Filling the need for trusted information on national health issues…

President Donald Trump and GOP leaders in Congress have called for sweeping changes in health care policy, including the proposed American Health Care Act, which would repeal of the Affordable Care Act and its Medicaid expansion and a fundamentally change the way Medicaid is financed by establishing a per capita cap system. The Trump Administration also may consider and approve new waiver requests from state Medicaid programs. This page rounds up several of our most salient resources on Medicaid and the future of the nation’s public health insurance program for people with low income, which covers 74 million Americans. Medicaid covers a broad array of health services and limits enrollee out-of-pocket costs. The program is also the principal source of long-term care coverage for Americans. As the nation’s single largest insurer, Medicaid provides significant financing for hospitals, community health centers, physicians, and nursing homes, and jobs in the health care sector. The Medicaid program finances over 16% of all personal health care spending in the U.S..
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Medicaid Financing: The Basics

Medicaid represents $1 out of every $6 spent on health care in the US and is the major source of financing for states to provide coverage to meet the health and long-term needs of their low-income residents. Medicaid is administered by states within broad federal rules and jointly funded by states and the federal government. President-elect Trump and other GOP proposals have put forth fundamental changes in Medicaid financing. This brief examines the following 3 key Medicaid financing questions: How does Medicaid financing work now?; How much does Medicaid cost and how are funds spent?; What is the role of Medicaid in federal and state budgets?

How the Republican Health Agenda Could Play Out

In this Wall Street Journal Think Tank column Drew Altman discusses how Republicans will assume ownership of health care’s policy and political problems as they assume control, and how that may affect their plans for the Affordable Care Act, Medicaid and Medicare.

What Might a Trump Administration Mean for Medicaid?

This new fact sheet examines key questions around the potential changes President-elect Donald Trump and the next Congress may seek to make in Medicaid, a program that covers 73 million people nationally. Depending on how it is structured, a repeal of the Affordable Care Act could reverse the expansion of…

Key Medicaid Questions Post-Election

This fact sheet provides insight into how a repeal of the Affordable Care Act (ACA) and changes in the financing structure would affect Medicaid, including the Medicaid expansion, and how a Trump administration could change Medicaid through administrative actions.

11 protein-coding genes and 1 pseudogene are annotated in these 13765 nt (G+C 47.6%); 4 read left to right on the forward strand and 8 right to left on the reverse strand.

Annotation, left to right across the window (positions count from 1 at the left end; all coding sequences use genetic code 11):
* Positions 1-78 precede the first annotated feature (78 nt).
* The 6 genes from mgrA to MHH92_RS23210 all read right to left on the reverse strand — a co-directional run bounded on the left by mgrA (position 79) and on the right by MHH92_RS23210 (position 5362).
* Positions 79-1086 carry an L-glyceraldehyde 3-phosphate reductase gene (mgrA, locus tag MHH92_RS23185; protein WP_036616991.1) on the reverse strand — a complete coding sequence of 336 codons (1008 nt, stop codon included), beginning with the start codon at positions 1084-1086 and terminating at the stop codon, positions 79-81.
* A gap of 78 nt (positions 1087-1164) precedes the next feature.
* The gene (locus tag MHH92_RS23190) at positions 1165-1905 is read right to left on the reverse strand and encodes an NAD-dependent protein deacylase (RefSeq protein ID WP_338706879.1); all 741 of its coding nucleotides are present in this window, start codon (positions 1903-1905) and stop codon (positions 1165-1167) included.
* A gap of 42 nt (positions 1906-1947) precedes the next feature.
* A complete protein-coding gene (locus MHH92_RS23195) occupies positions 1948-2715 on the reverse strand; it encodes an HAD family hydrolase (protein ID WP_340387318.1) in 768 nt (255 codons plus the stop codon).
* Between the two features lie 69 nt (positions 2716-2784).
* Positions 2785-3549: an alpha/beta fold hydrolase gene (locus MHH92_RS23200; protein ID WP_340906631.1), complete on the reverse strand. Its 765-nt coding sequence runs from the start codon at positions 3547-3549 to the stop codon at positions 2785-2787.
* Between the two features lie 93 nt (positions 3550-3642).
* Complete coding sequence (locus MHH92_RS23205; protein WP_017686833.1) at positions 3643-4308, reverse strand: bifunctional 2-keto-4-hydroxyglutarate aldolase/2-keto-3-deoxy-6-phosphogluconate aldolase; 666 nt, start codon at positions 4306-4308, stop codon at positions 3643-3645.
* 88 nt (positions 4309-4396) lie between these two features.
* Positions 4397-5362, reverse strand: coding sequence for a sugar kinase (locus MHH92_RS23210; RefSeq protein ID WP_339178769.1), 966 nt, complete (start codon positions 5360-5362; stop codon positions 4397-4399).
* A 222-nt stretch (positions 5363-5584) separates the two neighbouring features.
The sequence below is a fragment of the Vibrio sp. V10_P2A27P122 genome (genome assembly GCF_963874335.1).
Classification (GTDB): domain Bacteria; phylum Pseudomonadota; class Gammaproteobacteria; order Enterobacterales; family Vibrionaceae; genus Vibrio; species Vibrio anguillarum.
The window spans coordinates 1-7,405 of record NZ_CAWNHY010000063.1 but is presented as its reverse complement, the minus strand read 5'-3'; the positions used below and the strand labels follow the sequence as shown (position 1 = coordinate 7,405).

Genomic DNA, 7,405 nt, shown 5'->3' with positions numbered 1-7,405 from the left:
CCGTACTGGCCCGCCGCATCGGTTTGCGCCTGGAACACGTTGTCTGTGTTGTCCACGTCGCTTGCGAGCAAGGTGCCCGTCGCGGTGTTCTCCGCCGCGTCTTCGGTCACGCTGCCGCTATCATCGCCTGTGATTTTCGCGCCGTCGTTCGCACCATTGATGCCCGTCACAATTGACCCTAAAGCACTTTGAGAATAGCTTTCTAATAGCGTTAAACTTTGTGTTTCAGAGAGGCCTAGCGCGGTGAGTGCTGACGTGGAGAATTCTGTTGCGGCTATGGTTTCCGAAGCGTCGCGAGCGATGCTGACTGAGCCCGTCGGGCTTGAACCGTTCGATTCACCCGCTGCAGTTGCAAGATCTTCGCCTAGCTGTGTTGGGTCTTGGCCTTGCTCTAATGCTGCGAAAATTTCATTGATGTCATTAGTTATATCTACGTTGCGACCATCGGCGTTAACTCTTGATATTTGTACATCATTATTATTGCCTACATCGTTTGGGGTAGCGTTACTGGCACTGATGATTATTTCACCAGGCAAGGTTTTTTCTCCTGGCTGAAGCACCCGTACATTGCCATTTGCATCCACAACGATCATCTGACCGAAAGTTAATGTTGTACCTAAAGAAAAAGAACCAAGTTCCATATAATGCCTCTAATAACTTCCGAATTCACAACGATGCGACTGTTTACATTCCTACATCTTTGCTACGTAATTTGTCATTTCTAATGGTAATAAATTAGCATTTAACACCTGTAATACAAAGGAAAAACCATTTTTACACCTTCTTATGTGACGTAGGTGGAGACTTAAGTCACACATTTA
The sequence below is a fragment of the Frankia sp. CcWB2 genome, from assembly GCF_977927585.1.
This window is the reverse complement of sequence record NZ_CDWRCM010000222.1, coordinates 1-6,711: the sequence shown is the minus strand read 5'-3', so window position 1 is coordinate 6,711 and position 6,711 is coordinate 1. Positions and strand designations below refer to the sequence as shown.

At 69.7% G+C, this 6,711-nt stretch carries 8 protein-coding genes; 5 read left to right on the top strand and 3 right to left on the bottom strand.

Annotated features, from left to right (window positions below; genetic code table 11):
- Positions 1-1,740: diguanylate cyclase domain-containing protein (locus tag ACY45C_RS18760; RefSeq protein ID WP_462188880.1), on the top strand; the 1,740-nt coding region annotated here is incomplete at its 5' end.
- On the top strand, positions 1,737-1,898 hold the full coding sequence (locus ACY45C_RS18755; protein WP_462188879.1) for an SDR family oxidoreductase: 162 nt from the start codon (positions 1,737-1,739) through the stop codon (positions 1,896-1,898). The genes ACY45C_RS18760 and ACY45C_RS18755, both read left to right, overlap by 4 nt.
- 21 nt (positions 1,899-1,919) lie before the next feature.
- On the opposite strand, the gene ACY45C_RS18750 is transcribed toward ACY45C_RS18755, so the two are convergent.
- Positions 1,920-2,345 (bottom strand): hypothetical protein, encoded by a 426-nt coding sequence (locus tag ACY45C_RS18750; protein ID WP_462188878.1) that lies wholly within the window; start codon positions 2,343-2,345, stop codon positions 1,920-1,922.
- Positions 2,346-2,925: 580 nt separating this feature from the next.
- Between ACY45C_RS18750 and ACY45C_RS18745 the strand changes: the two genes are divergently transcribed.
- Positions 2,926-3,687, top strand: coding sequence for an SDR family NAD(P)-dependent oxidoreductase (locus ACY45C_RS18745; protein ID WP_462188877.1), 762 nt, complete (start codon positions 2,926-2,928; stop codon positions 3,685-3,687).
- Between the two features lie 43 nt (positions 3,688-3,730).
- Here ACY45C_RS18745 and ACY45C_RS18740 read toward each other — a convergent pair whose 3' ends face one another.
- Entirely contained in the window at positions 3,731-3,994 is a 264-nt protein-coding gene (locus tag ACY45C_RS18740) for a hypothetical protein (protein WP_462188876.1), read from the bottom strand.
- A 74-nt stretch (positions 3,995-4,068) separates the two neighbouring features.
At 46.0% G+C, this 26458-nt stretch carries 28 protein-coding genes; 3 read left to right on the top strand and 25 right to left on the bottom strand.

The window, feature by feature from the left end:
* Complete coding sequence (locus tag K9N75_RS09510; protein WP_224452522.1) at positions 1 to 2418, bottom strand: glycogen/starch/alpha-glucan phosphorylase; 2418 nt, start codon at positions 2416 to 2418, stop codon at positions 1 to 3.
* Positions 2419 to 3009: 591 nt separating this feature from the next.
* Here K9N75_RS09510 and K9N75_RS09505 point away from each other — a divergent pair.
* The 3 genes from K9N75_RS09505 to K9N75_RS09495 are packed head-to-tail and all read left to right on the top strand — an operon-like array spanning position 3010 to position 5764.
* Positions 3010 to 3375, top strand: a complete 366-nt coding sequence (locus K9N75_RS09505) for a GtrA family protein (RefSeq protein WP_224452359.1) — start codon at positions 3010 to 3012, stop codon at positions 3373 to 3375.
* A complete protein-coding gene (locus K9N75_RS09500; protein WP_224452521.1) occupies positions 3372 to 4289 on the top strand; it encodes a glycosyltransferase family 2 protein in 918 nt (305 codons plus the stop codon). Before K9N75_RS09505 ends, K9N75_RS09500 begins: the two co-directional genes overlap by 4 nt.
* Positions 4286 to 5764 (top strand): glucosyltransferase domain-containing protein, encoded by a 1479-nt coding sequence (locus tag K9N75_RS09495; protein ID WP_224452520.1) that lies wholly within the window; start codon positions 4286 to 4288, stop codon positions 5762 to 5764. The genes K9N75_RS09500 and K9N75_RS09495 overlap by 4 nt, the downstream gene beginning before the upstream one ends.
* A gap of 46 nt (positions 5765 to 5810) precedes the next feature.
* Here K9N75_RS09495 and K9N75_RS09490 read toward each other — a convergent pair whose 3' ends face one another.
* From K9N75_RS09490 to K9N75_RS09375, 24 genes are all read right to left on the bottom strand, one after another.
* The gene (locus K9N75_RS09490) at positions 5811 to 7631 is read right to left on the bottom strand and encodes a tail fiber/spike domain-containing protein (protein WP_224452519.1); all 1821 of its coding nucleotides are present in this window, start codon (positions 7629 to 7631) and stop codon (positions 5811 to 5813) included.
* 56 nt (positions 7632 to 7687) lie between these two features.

The Bigger Story, and Agenda, Behind GOP Changes to Obamacare, Medicare and Medicaid

This column was published as a Wall Street Journal Think Tank column on November 21, 2016. Early media coverage of the Republican health-care agenda has concentrated on plans to repeal and then replace the Affordable Care Act. The larger story is GOP preparations for a health policy trifecta: to fundamentally change the…

Proposed Changes to Medicaid Expansion in Kentucky

On June 22, 2016, Governor Bevin released his proposed Section 1115 demonstration waiver application called Kentucky HEALTH (Helping to Engage and Achieve Long Term Health) as an alternative to the current Medicaid expansion which is being implemented through a state plan amendment according to the terms in the ACA. This fact sheet summarized the proposed changes to the current Medicaid expansion in Kentucky.

Overview of Medicaid Per Capita Cap Proposals

The House Republican Plan (“A Better Way”) released on June 22, 2016, includes a proposal to convert federal Medicaid financing from an open-ended entitlement to a per capita allotment or a block grant (based on a state choice). This proposal is part of a larger package designed to replace the Affordable Care Act (ACA) and reduce federal spending for health care. Often tied to deficit reduction, proposals to convert Medicaid’s financing structure to a per capita cap or block grant have been proposed before. Such changes represent a fundamental change in the financing structure of the program with major implications for beneficiaries, providers, states and localities. Key things to understand about a per capita cap include the following: how a per capita cap works, key design challenges, and implications of a per capita cap.

Medicaid Financing: How Does it Work and What are the Implications?

The Medicaid program is jointly funded by states and the federal government. There has been renewed interest in how Medicaid is financed in light of the additional federal financing for the Medicaid expansion under the Affordable Care Act (ACA) as well as ongoing budget discussions at the federal level. This brief reviews how the Medicaid program is financed as well as the implications for budgets, responsiveness to state policy choices and need, the links between Medicaid spending and state economies.

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Filling the need for trusted information on national health issues, the Kaiser Family Foundation is a nonprofit organization based in Menlo Park, California.